United States District Court, D. Minnesota
Jonathan L. R. Drewes, Drewes Law, PLLC, MN 55404, for
J. Sathre, Houser & Allison, APC, MN 55331, for
MEMORANDUM OPINION AND ORDER
RICHARD NELSON, UNITED STATES DISTRICT JUDGE.
case arises from a homeowner's action against a lender
alleging violations of the Fair Debt Collection Practices
Act, 15 U.S.C § 1692 et seq.
(“FDCPA”). As a result of certain of
Defendant's communications and conduct, Plaintiff Andrew
Heinz alleges he lost his home of nearly twenty years to
foreclosure and suffered emotional distress. Defendant
Carrington Mortgage Services, LLC (“Carrington”)
now moves for summary judgment. Mr. Heinz opposes the motion.
Court is sympathetic to Mr. Heinz's plight. However,
because there is no evidence that the challenged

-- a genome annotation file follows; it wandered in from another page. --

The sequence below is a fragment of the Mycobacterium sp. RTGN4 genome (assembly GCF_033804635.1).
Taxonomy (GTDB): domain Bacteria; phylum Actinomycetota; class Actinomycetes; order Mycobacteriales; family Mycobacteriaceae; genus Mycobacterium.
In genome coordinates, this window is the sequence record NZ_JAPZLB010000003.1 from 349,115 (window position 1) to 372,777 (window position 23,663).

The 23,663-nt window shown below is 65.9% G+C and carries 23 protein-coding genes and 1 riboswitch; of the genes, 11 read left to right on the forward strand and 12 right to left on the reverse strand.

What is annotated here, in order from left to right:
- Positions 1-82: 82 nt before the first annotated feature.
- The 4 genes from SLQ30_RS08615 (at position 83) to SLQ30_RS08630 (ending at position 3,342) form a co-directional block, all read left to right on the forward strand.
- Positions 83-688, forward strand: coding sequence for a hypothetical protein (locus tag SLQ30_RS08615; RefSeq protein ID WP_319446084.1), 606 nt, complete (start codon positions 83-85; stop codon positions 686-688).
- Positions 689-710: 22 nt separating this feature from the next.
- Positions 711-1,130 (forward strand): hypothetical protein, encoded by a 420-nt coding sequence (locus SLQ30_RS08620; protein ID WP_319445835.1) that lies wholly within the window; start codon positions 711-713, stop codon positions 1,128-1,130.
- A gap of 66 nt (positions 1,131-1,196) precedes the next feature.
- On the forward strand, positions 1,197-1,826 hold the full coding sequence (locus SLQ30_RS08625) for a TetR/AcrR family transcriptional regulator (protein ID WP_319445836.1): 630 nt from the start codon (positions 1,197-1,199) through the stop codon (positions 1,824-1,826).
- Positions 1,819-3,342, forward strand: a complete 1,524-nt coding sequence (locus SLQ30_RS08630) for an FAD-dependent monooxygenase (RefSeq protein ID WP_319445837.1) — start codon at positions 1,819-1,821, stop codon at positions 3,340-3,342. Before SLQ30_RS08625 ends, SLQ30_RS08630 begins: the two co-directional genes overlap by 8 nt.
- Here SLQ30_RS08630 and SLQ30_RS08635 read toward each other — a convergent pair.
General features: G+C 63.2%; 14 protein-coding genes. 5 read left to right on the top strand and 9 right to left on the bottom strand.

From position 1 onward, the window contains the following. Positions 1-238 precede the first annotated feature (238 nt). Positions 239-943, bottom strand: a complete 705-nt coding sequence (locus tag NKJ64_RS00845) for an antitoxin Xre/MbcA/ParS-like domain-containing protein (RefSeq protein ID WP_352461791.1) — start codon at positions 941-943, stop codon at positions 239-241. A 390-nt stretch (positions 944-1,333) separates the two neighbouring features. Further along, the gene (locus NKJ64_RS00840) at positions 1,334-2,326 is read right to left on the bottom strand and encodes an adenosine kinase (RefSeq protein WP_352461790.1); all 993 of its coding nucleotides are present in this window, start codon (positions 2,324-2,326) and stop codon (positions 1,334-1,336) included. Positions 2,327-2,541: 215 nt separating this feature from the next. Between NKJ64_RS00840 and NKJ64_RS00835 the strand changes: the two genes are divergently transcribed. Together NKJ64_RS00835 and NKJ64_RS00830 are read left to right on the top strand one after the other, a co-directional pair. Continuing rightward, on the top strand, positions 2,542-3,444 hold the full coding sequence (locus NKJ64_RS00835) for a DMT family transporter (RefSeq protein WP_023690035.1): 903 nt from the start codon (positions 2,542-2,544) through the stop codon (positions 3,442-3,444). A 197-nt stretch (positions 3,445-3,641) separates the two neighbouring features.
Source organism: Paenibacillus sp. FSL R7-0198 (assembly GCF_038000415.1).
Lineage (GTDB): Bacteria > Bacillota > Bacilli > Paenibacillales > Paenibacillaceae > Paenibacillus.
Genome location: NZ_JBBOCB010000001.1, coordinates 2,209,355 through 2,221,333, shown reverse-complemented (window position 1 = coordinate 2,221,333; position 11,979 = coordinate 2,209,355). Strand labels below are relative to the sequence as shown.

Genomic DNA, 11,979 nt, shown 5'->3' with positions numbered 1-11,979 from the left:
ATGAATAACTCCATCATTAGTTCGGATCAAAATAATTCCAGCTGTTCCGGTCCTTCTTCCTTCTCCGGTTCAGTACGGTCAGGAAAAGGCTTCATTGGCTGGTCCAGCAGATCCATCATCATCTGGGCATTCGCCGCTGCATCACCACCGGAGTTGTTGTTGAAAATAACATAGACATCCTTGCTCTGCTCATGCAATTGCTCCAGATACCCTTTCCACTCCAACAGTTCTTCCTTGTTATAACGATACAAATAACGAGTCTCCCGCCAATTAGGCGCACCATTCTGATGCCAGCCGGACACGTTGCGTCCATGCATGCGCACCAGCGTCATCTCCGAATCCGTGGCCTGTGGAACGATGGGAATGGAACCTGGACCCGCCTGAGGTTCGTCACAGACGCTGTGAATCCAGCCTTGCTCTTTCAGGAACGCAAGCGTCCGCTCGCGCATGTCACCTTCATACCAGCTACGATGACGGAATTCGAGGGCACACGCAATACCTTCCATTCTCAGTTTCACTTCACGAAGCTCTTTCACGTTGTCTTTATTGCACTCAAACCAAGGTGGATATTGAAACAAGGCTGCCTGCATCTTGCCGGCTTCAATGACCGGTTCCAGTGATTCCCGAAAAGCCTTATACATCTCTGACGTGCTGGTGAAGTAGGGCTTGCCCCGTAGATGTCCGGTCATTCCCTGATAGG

communications and conduct relate to the “collection of
a debt”, the law forbids holding Carrington liable for
these statements and actions under the FDCPA. For the reasons
set forth below, Defendant's motion is granted and Mr.
Heinz's complaint is dismissed with prejudice.
History of the Loan, Note, and Mortgage
material facts surrounding the underlying loan, promissory
note, and mortgage are not in dispute. Mr. Heinz is the
former fee owner of property located in Dakota County,
Minnesota (the “Property”). (Compl. [Doc. No.
1-1] (“Compl.”) ¶¶ 1-3; Ostermann Aff.
[Doc. No. 22] (“Ostermann Aff.”) Ex. A.) While
residing at the Property for nearly twenty years with his
wife and daughter, Mr. Heinz also operated his home-based
business Heartland Business Services, Inc. from the Property.
(Heinz Aff. [Doc. No. 30] (“Heinz Aff.”)
¶¶ 1-2; Ostermann Aff. Ex. H at 48.)
March 25, 2008, Mr. Heinz borrowed $ 247, 344 dollars from
lender Countrywide Bank, FSB (the “Loan”).